Corrie Street Mar. 15/15

Reading Romance

Anna Karenina is one of the best romance novels ever written. Yes, it is long. But the certainly-very-substantial Tolstoy romance novelonly explanation I can think of for the size of the tome Ken gave Audrey is that it’s a large print edition.

If the writers pursue this, I hope we see Audrey getting gripped by the story. Maybe she’ll even call in sick so she can stay home and read it. It is a story about love, loss, societal expectations and family dynamics. All these things are familiar to Audrey from her own life and, presumably, from reading other novels.

i-give-to-youFun is being poked at Ken in this. His tendency to always want to ‘improve’ people. In this instance, seeing Audrey with a romance novel in her hand brings it about.

Emily seems to be the only person aside from Ken who has heard of Anna Karenina. She too thinks that reading it is an entirely reasonable, indeed enjoyable, thing to do. And nobody the-first-chapterpays much mind to Emily or her opinions. Maria thinks the whole idea is entirely mad and a huge joke. That is no big surprise.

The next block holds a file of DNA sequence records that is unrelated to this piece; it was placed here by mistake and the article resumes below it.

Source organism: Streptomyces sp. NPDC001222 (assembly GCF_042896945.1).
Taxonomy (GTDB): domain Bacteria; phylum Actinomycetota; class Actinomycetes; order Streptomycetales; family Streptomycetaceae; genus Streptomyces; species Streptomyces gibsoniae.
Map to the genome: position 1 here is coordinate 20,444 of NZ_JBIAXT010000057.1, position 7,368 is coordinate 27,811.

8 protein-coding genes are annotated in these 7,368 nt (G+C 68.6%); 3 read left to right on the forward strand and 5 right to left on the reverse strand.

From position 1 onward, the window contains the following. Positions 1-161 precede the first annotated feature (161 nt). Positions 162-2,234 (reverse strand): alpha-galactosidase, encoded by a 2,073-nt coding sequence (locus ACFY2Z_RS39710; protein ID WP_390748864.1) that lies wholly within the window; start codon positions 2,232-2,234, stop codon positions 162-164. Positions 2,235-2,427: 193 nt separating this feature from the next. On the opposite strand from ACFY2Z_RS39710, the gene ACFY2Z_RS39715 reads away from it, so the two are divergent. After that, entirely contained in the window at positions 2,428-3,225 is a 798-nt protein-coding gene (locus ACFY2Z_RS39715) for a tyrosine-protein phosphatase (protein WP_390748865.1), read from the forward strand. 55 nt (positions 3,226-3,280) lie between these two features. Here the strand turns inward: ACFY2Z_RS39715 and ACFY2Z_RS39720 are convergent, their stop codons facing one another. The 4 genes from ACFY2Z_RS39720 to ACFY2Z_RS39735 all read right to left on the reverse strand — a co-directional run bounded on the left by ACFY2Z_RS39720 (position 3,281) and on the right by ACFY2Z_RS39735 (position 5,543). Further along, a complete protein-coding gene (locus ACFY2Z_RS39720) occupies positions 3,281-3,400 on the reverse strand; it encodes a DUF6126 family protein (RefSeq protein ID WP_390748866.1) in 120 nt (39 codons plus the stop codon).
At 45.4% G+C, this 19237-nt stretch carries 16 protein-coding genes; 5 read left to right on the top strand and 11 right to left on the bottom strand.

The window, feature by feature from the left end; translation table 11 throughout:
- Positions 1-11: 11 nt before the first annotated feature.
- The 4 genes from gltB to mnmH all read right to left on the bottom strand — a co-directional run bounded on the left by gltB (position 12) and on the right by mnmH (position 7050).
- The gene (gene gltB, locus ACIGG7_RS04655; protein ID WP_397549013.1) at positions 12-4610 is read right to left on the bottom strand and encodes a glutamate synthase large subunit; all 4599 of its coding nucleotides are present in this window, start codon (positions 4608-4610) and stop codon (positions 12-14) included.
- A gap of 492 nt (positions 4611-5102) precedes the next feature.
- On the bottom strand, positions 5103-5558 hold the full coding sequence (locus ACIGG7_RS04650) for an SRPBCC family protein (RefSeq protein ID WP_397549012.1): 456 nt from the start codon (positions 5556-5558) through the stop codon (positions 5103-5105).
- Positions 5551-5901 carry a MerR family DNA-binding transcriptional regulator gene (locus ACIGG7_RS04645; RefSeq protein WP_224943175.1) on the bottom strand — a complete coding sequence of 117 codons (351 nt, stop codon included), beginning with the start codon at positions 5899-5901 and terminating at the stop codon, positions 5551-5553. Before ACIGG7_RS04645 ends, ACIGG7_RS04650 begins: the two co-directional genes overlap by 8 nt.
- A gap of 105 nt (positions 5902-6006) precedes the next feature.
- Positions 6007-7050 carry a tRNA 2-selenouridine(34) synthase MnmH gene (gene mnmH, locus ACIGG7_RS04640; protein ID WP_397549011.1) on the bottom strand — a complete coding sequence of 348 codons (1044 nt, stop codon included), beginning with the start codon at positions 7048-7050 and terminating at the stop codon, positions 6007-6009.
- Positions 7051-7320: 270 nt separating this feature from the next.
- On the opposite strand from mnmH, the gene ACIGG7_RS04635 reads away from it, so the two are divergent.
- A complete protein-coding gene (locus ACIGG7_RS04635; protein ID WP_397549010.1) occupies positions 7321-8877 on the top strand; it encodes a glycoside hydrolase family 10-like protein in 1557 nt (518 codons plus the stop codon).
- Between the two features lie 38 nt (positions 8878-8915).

But Audrey shares Maria’s opinion and her dismissal of “the classics.” Perhaps Ken might have better introduced the book in terms comparable to ‘Tender Hearts Run Free,’ the romance Audrey was reading. The core of Anna Karenina is a love affair between two people drawn inexorably to each other, just as in all Harlequins. And then it’s a whole lot more.

With the dysfunctional mess that is Audrey’s family, I am surprised that the opening first-sentenceline of the novel did not grab her attention: “Happy families are all alike; every unhappy family is unhappy in its own way.” Even if she, like most people, wants to think the best of her offspring, she cannot and does not deny their problems and turmoil. That first line, you’d think, would give her a clue that there might be something of interest to her in there.

The writers may be making a joke about Ken’s pretentiousness, but to me it’s Audrey what-am-i-going-to-dowho is being made to look foolish. And that is unfair to Audrey. Had Ken handed the novel to Maria, ok, both of them would look the fool (pearls before swine). Audrey is an intelligent woman who might play the ditz but isn’t one. So I’m not sure what the point of this small plot line actually is. It couldn’t really be the cheap shot at literature and education that it looks like.

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